12:21 PM EDT
Get over yourself Dad. In today’s world, most people are taught to keep a close watch for behavior that is out of the norm. And this is out of the norm. it was not racism.
The man did the author a favor. Instead of saying something, he could have called 911 and reported a suspicious old white guy exploiting young Asian girls. He might have embellished it with lurid details which happens more often than one might think. Who knows how the police would have responded? It could have been real ugly. Talk about ruining a vacation.
12:25 PM EDTWhat’s the problem. I’d be flattered a perfect stranger took such an interest. And relieved that we still have people in our country who care about each other. He wasn’t a cop either. Get over it.
12:26 PM EDT
the man in question to me is what every citizen should be. He was looking out for those that might need help and not just turning a blind eye and walking away. If there were more people like him my guess would be we would start to see a drop off in crime. In a way I have done the same thing. I watched a man and a little girl in a resterant that didnt look right. I had planned to follow them out and see where they would go. The girls mother showed up and it was obvious nothing was going on. Grandfather daughter and grand daughterWould you want an army of people helping to keep yourt kids safe in public?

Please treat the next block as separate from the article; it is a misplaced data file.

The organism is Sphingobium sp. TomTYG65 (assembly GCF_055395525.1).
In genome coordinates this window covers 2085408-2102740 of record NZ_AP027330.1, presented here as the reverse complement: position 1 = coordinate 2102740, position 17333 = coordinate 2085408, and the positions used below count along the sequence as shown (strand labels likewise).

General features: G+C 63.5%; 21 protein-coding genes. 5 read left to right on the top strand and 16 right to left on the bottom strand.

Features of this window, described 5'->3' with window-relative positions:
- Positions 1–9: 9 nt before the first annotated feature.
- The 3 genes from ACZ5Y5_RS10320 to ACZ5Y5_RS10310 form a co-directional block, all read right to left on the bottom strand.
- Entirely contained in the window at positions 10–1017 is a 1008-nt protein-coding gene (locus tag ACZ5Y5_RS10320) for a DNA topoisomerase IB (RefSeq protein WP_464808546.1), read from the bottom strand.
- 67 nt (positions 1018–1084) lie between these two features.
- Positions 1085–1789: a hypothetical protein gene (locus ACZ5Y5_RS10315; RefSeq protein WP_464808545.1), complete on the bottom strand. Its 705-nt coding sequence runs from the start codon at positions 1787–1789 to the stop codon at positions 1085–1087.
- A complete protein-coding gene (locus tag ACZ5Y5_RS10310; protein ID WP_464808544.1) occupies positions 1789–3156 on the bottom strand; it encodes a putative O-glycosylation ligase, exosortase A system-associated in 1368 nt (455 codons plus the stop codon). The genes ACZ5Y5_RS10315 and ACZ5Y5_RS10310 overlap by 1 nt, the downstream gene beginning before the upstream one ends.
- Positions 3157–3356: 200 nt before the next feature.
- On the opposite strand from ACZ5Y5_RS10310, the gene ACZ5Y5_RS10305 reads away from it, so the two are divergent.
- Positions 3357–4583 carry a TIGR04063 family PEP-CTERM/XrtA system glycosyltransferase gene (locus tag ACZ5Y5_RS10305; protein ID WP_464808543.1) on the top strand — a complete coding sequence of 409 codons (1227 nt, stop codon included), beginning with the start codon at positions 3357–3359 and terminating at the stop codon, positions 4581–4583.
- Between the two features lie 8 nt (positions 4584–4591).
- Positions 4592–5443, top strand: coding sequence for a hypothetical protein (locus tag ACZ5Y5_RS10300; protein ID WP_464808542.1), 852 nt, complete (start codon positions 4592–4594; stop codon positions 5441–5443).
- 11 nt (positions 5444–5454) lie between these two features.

1:14 PM EDT
I sort of see your point – but really – what harm was done? It was a simple question – you answered – he moved on. So should you.Be grateful that someone actually cared to ask… how many times have we seen, heard or read about people looking the other way…
Relax and let it go…
1:15 PM EDT
If we’re going to look out for one another, what’s needed is reciprocal courtesy. That, and a recognition that we might get things wrong.In this case, perhaps the guy came on too strong. He probably could have done better, but nobody bats 1.000. When you set him straight the courteous thing for him to have done is apologize (sincerely), say a kind word about your family, and excuse himself. Perhaps then you could have accepted that his heart was in the right place, and ‘let him off the hook’. That would have closed the loop in a courteous manor.
It’s tough. Nobody wants to be a busy body, but I’d like to live in a world where people look out for each other (especially kids).
Maybe instead of aiming for the *exact* right words for each interaction or context, we should offer each other some wiggle-room when we’re wrong.
1:18 PM EDT
To the author of this article: Cut with the paranoia. It’s the world we live in. Stupid, I know. But better than abductions, human trafficking, etc. In another decade, this story will be part of the family laugh line. In our family, waitstaff frequently think my young-looking Latino husband has a trophy wife when he’d out running errands etc. with our more European-skinned 22 year old daughter. Creepy but what are you gonna do?